Heat in many regions of the Middle East fuels battle for water | free press

The scorching heat and lack of water are fueling internal and external political conflicts in the Middle East. In Iran, thousands have been protesting water shortages and power cuts for more than a week. Opposition human rights activists say 10 people have been killed in clashes with police. According to Amnesty International…

The scorching heat and lack of water are fueling internal and external political conflicts in the Middle East. In Iran, thousands have been protesting water shortages and power cuts for more than a week. Opposition human rights activists say 10 people have been killed in clashes with police. According to Amnesty International, officials fired live ammunition at protesters. The UN was also concerned about the violence.

The unrest started in the oil-rich province of Khusestan on the border with Iraq. The protests have since spread to other parts of the country. The head of Iran’s Revolutionary Guard Corps, Hossein Salami, arrived in Khusestan this weekend – opposition officials fear it could be a sign of even more brutal crackdowns on the protesters. Opponents of the regime accuse the government of ruining the country with corruption and mismanagement. On the other hand, authorities say water resources have become scarce due to an unusual drought.

People have also taken to the streets in neighboring Iraq in recent weeks. Protesters in Basra in the south of the country and in the capital Baghdad protested the lengthy power cuts that paralyzed air conditioning and water supplies in the middle of the summer heat. Although Iraq is one of the most oil-rich countries in the world, the state has failed to modernize its electrical grid and other important parts of its infrastructure after the destruction caused by the US invasion in 2003.

A drastic drop in rainfall in northern neighboring Turkey adds further problems: The biblical rivers Euphrates and Tigris, which originate in Turkey and whose water is used to supply millions of people in Iraq, carry less water than in previous years. Iraqi authorities also accuse Turkey of retaining water from the two streams in reservoirs; Ankara rejects this. The situation is exacerbated by a dispute with Iran, which supplies Iraq with electricity and gas for power generation. According to media reports, Iraq owes its neighbor $4 billion for energy imports – which is why the Iranians temporarily halted supplies a few weeks ago.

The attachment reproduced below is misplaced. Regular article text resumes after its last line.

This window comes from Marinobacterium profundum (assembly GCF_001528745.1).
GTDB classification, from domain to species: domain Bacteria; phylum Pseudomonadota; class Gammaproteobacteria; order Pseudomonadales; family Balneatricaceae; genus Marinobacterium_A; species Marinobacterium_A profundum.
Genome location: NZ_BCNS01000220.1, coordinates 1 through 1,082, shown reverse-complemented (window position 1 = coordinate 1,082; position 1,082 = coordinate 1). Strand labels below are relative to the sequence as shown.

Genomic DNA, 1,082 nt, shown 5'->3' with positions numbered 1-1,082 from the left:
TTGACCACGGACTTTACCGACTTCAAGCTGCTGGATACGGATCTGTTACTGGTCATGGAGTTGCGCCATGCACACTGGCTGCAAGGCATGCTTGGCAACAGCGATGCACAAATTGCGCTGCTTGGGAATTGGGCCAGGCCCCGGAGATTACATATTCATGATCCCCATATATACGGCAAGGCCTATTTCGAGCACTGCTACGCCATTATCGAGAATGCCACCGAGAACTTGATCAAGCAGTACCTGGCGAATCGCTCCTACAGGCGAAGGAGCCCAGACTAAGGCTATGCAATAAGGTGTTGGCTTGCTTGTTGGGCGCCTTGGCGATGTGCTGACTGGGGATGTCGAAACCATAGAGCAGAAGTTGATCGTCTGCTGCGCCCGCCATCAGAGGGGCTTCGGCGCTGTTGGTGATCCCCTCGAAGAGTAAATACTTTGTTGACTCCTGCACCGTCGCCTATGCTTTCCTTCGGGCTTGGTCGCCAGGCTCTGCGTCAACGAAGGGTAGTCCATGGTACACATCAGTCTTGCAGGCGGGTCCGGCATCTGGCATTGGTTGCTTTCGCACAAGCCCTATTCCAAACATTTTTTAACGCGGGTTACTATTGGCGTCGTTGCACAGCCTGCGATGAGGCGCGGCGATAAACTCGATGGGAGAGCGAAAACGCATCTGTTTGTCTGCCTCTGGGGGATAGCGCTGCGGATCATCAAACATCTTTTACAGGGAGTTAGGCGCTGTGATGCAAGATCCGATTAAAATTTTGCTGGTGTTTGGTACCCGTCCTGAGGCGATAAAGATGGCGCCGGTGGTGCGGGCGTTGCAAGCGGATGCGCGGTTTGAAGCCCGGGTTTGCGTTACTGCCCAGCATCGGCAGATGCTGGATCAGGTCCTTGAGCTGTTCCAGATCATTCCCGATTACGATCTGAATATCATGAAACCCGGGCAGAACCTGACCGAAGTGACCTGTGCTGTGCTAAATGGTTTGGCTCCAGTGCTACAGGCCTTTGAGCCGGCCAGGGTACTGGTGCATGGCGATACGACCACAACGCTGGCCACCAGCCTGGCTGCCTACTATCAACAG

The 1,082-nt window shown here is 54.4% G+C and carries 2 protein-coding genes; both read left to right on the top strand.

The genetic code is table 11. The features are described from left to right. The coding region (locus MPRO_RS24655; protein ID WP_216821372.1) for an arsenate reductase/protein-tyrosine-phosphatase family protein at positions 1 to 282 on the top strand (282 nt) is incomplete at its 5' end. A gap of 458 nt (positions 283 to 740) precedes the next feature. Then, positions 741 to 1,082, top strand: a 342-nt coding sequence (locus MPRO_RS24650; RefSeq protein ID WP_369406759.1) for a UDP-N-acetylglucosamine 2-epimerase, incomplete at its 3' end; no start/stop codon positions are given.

Similar problems threaten the water supply in Lebanon. The state has hardly any money left to pay for energy imports. That is why two power stations have been temporarily taken offline in recent weeks. The power outages of up to 22 hours a day and the lack of money forced the waterworks to ration the water quantities for private households. With politicians in Beirut arguing for months to no avail over the formation of a new government, there is currently no prospect of a reform program to resolve the crisis.

There is also a dispute over water in northeastern Syria. The UN recently sounded the alarm because the pumping station of Alouk on the border with Turkey had failed. The station usually pumps groundwater into a reservoir that powers the Syrian city of Al-Hasakah. But Alouk doesn’t work anymore. Up to a million people are affected, UNICEF says. The problems with Alouk started in 2019 when Turkish troops and allied militias marched into northeastern Syria to expel the Kurdish YPG militia from the border area. Alouk has been under Turkish control ever since, but the electricity for the pumping station comes from the nearby YPG area. The Kurds accuse Turkey of repeatedly taking out Alouk and thus blackmailing the people of the area.

Egypt and Sudan fear water in the Nile will become scarce as Ethiopia fills a huge reservoir on the Blue Nile for a hydroelectric power station. The reservoir behind the $4 billion “Great Dam of the Ethiopian Rebirth” is to be filled with 74 billion cubic meters of water from the Nile and will power the Ethiopian economy. But for Egypt, a country of 100 million people, the Nile is the only source of drinking water; Sudan fears that less water in the Nile could cripple its own hydroelectric power plants.

Both countries accuse the government in Addis Ababa of ignoring their interests. Egypt has threatened Ethiopia with war several times.

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